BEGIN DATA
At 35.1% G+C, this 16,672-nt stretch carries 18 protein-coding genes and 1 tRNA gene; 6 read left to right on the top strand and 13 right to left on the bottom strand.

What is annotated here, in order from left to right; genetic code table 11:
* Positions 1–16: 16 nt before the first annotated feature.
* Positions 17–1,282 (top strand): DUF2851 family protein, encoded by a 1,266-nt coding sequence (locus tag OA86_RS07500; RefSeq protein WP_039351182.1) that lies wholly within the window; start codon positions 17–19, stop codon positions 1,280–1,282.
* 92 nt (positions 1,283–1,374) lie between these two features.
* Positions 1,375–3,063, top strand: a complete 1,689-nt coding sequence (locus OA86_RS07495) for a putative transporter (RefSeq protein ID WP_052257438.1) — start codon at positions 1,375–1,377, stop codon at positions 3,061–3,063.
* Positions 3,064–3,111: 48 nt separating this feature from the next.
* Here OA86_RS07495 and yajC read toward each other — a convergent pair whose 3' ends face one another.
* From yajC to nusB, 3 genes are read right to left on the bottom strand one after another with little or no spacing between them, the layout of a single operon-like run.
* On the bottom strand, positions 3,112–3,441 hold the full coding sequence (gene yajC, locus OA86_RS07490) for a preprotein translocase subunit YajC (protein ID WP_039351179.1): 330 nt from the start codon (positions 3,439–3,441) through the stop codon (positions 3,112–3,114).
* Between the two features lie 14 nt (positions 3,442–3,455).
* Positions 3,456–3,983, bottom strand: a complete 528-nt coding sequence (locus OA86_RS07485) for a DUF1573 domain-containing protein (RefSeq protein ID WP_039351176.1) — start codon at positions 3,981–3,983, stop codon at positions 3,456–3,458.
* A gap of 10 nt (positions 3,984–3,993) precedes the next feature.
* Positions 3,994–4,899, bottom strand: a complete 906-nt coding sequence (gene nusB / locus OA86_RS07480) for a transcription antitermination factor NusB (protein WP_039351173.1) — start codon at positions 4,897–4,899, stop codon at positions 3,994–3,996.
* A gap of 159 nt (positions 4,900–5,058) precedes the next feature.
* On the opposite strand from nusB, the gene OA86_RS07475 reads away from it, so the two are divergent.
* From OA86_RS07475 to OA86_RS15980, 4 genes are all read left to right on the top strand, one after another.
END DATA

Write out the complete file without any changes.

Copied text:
At 35.1% G+C, this 16,672-nt stretch carries 18 protein-coding genes and 1 tRNA gene; 6 read left to right on the top strand and 13 right to left on the bottom strand.

What is annotated here, in order from left to right; genetic code table 11:
* Positions 1–16: 16 nt before the first annotated feature.
* Positions 17–1,282 (top strand): DUF2851 family protein, encoded by a 1,266-nt coding sequence (locus tag OA86_RS07500; RefSeq protein WP_039351182.1) that lies wholly within the window; start codon positions 17–19, stop codon positions 1,280–1,282.
* 92 nt (positions 1,283–1,374) lie between these two features.
* Positions 1,375–3,063, top strand: a complete 1,689-nt coding sequence (locus OA86_RS07495) for a putative transporter (RefSeq protein ID WP_052257438.1) — start codon at positions 1,375–1,377, stop codon at positions 3,061–3,063.
* Positions 3,064–3,111: 48 nt separating this feature from the next.
* Here OA86_RS07495 and yajC read toward each other — a convergent pair whose 3' ends face one another.
* From yajC to nusB, 3 genes are read right to left on the bottom strand one after another with little or no spacing between them, the layout of a single operon-like run.
* On the bottom strand, positions 3,112–3,441 hold the full coding sequence (gene yajC, locus OA86_RS07490) for a preprotein translocase subunit YajC (protein ID WP_039351179.1): 330 nt from the start codon (positions 3,439–3,441) through the stop codon (positions 3,112–3,114).
* Between the two features lie 14 nt (positions 3,442–3,455).
* Positions 3,456–3,983, bottom strand: a complete 528-nt coding sequence (locus OA86_RS07485) for a DUF1573 domain-containing protein (RefSeq protein ID WP_039351176.1) — start codon at positions 3,981–3,983, stop codon at positions 3,456–3,458.
* A gap of 10 nt (positions 3,984–3,993) precedes the next feature.
* Positions 3,994–4,899, bottom strand: a complete 906-nt coding sequence (gene nusB / locus OA86_RS07480) for a transcription antitermination factor NusB (protein WP_039351173.1) — start codon at positions 4,897–4,899, stop codon at positions 3,994–3,996.
* A gap of 159 nt (positions 4,900–5,058) precedes the next feature.
* On the opposite strand from nusB, the gene OA86_RS07475 reads away from it, so the two are divergent.
* From OA86_RS07475 to OA86_RS15980, 4 genes are all read left to right on the top strand, one after another.